Benjamin Netanyahu insists that opposing Thursday’s framework nuclear dealwith Iran doesn’t mean he wants war. “There’s a third alternative,” the Israeli prime minister told CNN on Sunday, “and that is standing firm, ratcheting up the pressure until you get a better deal.”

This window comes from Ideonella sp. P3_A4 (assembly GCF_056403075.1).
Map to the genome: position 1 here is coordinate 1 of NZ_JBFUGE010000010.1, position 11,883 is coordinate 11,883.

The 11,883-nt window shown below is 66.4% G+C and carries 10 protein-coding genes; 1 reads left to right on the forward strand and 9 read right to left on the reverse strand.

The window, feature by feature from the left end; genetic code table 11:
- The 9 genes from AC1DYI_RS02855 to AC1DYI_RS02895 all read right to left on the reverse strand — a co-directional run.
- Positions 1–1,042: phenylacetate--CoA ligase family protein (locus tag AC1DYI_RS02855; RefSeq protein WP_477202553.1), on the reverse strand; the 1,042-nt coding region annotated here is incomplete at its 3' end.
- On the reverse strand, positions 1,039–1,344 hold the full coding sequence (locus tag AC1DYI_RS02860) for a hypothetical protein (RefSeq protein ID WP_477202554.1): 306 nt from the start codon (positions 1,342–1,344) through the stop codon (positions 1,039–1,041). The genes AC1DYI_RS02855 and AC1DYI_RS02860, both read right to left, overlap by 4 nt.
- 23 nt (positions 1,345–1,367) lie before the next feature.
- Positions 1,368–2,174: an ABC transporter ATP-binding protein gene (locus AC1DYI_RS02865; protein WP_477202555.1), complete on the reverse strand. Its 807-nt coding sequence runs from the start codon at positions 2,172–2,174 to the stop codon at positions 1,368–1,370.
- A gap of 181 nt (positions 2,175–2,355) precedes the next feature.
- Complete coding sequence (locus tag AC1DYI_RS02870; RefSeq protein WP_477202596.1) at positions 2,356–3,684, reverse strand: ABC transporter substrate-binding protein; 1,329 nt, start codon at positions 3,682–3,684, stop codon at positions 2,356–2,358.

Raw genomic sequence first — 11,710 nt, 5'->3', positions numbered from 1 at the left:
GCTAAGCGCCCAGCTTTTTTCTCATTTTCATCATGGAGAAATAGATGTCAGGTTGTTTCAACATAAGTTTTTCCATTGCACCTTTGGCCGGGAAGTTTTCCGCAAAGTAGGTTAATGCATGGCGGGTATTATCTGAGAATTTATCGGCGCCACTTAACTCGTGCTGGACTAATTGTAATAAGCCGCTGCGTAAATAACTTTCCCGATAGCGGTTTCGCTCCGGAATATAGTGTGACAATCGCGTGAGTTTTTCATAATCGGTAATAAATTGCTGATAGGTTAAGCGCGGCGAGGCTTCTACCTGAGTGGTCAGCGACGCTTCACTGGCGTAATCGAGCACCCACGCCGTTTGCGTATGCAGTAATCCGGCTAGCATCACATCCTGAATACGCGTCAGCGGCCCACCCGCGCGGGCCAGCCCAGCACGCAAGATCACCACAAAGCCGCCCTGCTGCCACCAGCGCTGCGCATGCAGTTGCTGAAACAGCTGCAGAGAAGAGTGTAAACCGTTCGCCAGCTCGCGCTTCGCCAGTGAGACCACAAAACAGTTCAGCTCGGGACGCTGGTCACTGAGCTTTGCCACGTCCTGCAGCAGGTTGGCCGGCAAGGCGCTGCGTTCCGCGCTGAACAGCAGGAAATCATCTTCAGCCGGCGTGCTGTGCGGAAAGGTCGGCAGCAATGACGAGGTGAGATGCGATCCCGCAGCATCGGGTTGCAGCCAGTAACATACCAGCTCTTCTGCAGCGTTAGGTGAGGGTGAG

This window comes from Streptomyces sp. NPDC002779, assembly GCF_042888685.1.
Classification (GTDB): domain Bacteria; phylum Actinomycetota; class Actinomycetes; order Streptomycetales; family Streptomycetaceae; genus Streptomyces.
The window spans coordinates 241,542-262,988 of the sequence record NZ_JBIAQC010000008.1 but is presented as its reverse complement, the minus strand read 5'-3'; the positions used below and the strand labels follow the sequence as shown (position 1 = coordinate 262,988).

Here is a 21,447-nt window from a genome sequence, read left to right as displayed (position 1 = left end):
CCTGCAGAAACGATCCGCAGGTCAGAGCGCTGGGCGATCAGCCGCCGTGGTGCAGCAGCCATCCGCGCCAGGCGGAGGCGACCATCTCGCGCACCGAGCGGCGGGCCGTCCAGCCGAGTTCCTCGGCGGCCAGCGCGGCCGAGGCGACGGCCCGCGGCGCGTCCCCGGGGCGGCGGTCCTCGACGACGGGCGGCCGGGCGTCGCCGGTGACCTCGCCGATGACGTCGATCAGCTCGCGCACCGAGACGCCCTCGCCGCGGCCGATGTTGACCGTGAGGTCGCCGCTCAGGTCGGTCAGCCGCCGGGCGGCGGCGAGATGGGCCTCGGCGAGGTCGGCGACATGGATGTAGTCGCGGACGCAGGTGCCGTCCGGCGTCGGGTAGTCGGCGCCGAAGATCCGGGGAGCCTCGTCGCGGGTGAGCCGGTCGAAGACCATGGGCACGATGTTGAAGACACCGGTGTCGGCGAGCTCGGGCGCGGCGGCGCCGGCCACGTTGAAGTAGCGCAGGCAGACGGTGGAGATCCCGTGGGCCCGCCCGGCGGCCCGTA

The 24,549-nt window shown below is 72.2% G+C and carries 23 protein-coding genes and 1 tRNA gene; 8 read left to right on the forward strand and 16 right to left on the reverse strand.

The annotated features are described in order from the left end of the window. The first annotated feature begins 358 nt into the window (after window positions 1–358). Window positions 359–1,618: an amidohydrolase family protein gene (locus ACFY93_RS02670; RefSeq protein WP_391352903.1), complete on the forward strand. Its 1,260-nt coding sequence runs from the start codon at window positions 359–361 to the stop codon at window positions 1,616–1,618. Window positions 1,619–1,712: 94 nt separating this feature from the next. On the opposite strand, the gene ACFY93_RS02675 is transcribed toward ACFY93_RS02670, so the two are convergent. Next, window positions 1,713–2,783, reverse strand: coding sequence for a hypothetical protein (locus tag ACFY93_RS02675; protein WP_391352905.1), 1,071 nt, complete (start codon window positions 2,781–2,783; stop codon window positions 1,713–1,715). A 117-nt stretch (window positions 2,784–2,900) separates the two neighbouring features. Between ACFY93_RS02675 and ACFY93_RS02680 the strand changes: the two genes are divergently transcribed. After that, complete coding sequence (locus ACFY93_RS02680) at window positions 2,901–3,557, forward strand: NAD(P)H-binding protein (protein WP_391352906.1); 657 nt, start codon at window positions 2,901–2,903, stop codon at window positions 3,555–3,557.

There are three problems with this argument. The first is that even some of Netanyahu’s own ideological allies don’t buy it. Netanyahu and many Republican politicians—knowing that the American public doesn’t want war—insist that there’s a diplomatic alternative to the current deal. But over the years, key conservative foreign-policy experts, have said exactly the opposite. Eliot Cohen, a former Bush administration official who teaches at John Hopkins’ School of Advanced International Studies, has written that, “The choices are now what they ever were: an American or an Israeli strike, which would probably cause a substantial war, or living in a world with Iranian nuclear weapons, which may also result in war, perhaps nuclear, over a longer period of time. Understandably, the U.S. government has hoped for a middle course of sanctions, negotiations and bargaining that would remove the problem without the ugly consequences. This is self-delusion.” According to Max Boot of the Council on Foreign Relations, “The only credible option for significantly delaying the Iranian nuclear program would be a bombing campaign.” The Weekly Standard’s Bill Kristol has argued that, “It’s long since been time for the United States to speak to this regime in the language it understands—force. … We can strike at the Iranian Revolutionary Guard Corps (IRGC), and weaken them. And we can hit the regime’s nuclear weapons program, and set it back.” And over the last month alone, two other prominent hawks, John Bolton and Joshua Muravchik, have penned op-eds entitled, “To Stop Iran’s Bomb, Bomb Iran” and “War With Iran Is Probably Our Best Option.” Netanyahu may sincerely believe that there’s a preferable diplomatic alternative to last week’s deal. But it’s telling that for years now, many on his ideological side have disagreed.